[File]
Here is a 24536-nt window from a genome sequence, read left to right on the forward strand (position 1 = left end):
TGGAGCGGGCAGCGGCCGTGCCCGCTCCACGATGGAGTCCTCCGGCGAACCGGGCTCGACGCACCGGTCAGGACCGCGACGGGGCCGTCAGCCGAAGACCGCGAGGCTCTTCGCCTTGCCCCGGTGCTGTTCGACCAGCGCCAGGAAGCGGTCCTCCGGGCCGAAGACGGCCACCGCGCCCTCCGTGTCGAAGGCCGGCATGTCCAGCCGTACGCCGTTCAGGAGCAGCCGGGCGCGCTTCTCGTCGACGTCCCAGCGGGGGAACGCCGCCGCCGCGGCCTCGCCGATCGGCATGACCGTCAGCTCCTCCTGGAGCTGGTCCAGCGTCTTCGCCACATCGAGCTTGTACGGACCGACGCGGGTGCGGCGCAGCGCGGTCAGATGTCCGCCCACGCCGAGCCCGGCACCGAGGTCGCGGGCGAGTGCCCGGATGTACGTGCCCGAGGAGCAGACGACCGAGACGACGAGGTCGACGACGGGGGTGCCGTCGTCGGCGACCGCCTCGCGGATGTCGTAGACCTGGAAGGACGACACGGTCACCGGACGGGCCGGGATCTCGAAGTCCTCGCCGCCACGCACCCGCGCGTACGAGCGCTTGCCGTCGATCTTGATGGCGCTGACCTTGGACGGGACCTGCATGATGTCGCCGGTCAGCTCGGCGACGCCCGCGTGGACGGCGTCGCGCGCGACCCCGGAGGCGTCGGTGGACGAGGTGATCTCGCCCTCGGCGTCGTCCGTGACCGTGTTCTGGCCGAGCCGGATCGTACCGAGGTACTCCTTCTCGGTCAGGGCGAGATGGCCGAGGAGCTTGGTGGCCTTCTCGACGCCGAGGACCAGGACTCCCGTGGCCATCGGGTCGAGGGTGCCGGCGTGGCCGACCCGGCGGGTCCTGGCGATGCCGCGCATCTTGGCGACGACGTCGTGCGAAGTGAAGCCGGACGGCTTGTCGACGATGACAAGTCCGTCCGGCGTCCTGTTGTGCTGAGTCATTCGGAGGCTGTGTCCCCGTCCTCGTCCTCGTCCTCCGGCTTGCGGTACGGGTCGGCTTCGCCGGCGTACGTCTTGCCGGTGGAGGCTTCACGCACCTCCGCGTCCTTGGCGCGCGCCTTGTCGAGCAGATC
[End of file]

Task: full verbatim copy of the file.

Here is a 24536-nt window from a genome sequence, read left to right on the forward strand (position 1 = left end):
TGGAGCGGGCAGCGGCCGTGCCCGCTCCACGATGGAGTCCTCCGGCGAACCGGGCTCGACGCACCGGTCAGGACCGCGACGGGGCCGTCAGCCGAAGACCGCGAGGCTCTTCGCCTTGCCCCGGTGCTGTTCGACCAGCGCCAGGAAGCGGTCCTCCGGGCCGAAGACGGCCACCGCGCCCTCCGTGTCGAAGGCCGGCATGTCCAGCCGTACGCCGTTCAGGAGCAGCCGGGCGCGCTTCTCGTCGACGTCCCAGCGGGGGAACGCCGCCGCCGCGGCCTCGCCGATCGGCATGACCGTCAGCTCCTCCTGGAGCTGGTCCAGCGTCTTCGCCACATCGAGCTTGTACGGACCGACGCGGGTGCGGCGCAGCGCGGTCAGATGTCCGCCCACGCCGAGCCCGGCACCGAGGTCGCGGGCGAGTGCCCGGATGTACGTGCCCGAGGAGCAGACGACCGAGACGACGAGGTCGACGACGGGGGTGCCGTCGTCGGCGACCGCCTCGCGGATGTCGTAGACCTGGAAGGACGACACGGTCACCGGACGGGCCGGGATCTCGAAGTCCTCGCCGCCACGCACCCGCGCGTACGAGCGCTTGCCGTCGATCTTGATGGCGCTGACCTTGGACGGGACCTGCATGATGTCGCCGGTCAGCTCGGCGACGCCCGCGTGGACGGCGTCGCGCGCGACCCCGGAGGCGTCGGTGGACGAGGTGATCTCGCCCTCGGCGTCGTCCGTGACCGTGTTCTGGCCGAGCCGGATCGTACCGAGGTACTCCTTCTCGGTCAGGGCGAGATGGCCGAGGAGCTTGGTGGCCTTCTCGACGCCGAGGACCAGGACTCCCGTGGCCATCGGGTCGAGGGTGCCGGCGTGGCCGACCCGGCGGGTCCTGGCGATGCCGCGCATCTTGGCGACGACGTCGTGCGAAGTGAAGCCGGACGGCTTGTCGACGATGACAAGTCCGTCCGGCGTCCTGTTGTGCTGAGTCATTCGGAGGCTGTGTCCCCGTCCTCGTCCTCGTCCTCCGGCTTGCGGTACGGGTCGGCTTCGCCGGCGTACGTCTTGCCGGTGGAGGCTTCACGCACCTCCGCGTCCTTGGCGCGCGCCTTGTCGAGCAGATC